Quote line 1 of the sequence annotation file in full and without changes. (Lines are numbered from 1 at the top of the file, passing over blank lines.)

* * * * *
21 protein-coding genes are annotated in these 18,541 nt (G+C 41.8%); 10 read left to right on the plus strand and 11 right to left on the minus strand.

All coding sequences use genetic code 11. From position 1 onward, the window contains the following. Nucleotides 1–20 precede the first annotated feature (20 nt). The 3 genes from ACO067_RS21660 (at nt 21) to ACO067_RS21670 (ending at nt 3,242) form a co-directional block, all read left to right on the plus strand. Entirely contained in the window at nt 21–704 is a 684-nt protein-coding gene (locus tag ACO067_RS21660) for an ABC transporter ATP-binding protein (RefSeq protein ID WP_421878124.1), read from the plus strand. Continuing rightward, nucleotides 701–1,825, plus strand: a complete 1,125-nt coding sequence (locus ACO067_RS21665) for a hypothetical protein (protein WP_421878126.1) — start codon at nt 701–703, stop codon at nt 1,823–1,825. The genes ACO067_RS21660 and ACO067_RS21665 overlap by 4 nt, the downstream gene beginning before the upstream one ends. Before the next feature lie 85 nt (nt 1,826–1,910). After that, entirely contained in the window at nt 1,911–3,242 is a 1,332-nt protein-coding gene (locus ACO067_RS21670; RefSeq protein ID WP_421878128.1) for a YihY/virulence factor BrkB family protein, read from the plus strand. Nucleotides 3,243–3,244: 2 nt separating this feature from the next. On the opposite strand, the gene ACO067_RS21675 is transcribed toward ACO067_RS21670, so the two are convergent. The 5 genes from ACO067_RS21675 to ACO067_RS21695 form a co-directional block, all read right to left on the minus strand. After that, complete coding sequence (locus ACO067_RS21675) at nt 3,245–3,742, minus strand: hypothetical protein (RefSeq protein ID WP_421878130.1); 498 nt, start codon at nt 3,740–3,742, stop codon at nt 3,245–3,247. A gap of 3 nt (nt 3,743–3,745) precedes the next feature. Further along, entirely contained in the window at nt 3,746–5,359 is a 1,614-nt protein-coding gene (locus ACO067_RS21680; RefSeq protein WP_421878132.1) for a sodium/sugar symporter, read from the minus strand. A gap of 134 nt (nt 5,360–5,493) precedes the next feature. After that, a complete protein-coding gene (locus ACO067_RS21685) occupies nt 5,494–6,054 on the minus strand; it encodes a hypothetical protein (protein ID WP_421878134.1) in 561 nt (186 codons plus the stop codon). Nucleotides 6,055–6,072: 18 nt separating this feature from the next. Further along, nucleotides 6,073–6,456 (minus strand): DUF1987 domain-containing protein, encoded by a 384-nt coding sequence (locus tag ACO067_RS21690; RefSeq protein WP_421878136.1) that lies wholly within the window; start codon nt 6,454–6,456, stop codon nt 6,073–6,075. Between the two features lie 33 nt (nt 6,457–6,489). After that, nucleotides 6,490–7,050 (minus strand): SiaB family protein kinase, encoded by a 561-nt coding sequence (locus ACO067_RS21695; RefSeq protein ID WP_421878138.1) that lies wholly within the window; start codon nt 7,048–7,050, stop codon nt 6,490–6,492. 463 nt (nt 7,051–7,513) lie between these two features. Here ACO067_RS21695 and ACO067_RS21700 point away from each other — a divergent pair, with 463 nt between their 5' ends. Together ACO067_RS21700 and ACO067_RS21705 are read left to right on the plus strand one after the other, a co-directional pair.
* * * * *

21 protein-coding genes are annotated in these 18,541 nt (G+C 41.8%); 10 read left to right on the plus strand and 11 right to left on the minus strand.